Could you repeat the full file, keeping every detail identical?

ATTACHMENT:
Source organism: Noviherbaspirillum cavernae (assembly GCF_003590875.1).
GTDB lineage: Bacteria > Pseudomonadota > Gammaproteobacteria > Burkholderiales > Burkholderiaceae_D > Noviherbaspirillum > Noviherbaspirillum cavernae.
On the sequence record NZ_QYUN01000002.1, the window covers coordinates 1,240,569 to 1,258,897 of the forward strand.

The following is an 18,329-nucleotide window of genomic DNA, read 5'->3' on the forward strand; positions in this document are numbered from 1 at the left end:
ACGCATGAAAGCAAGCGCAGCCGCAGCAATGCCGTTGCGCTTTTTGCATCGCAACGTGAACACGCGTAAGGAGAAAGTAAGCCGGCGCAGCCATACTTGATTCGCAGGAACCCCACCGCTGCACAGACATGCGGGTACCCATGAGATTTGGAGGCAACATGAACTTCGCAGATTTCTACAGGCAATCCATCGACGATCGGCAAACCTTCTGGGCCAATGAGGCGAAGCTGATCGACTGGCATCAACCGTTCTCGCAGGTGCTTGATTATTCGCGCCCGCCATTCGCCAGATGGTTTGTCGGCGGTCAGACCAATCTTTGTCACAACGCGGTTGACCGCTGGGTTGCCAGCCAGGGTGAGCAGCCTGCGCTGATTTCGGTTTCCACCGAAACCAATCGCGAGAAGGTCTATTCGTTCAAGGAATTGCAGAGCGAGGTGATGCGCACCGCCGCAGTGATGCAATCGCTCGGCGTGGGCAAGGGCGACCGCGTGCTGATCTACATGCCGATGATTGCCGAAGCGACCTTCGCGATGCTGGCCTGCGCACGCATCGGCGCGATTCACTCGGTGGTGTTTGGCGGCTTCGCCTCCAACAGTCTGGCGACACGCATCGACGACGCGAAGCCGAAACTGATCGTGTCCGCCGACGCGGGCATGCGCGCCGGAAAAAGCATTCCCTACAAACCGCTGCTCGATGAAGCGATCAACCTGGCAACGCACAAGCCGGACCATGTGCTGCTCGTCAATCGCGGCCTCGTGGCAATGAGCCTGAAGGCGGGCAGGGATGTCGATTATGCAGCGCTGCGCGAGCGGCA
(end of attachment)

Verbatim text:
Source organism: Noviherbaspirillum cavernae (assembly GCF_003590875.1).
GTDB lineage: Bacteria > Pseudomonadota > Gammaproteobacteria > Burkholderiales > Burkholderiaceae_D > Noviherbaspirillum > Noviherbaspirillum cavernae.
On the sequence record NZ_QYUN01000002.1, the window covers coordinates 1,240,569 to 1,258,897 of the forward strand.

The following is an 18,329-nucleotide window of genomic DNA, read 5'->3' on the forward strand; positions in this document are numbered from 1 at the left end:
ACGCATGAAAGCAAGCGCAGCCGCAGCAATGCCGTTGCGCTTTTTGCATCGCAACGTGAACACGCGTAAGGAGAAAGTAAGCCGGCGCAGCCATACTTGATTCGCAGGAACCCCACCGCTGCACAGACATGCGGGTACCCATGAGATTTGGAGGCAACATGAACTTCGCAGATTTCTACAGGCAATCCATCGACGATCGGCAAACCTTCTGGGCCAATGAGGCGAAGCTGATCGACTGGCATCAACCGTTCTCGCAGGTGCTTGATTATTCGCGCCCGCCATTCGCCAGATGGTTTGTCGGCGGTCAGACCAATCTTTGTCACAACGCGGTTGACCGCTGGGTTGCCAGCCAGGGTGAGCAGCCTGCGCTGATTTCGGTTTCCACCGAAACCAATCGCGAGAAGGTCTATTCGTTCAAGGAATTGCAGAGCGAGGTGATGCGCACCGCCGCAGTGATGCAATCGCTCGGCGTGGGCAAGGGCGACCGCGTGCTGATCTACATGCCGATGATTGCCGAAGCGACCTTCGCGATGCTGGCCTGCGCACGCATCGGCGCGATTCACTCGGTGGTGTTTGGCGGCTTCGCCTCCAACAGTCTGGCGACACGCATCGACGACGCGAAGCCGAAACTGATCGTGTCCGCCGACGCGGGCATGCGCGCCGGAAAAAGCATTCCCTACAAACCGCTGCTCGATGAAGCGATCAACCTGGCAACGCACAAGCCGGACCATGTGCTGCTCGTCAATCGCGGCCTCGTGGCAATGAGCCTGAAGGCGGGCAGGGATGTCGATTATGCAGCGCTGCGCGAGCGGCA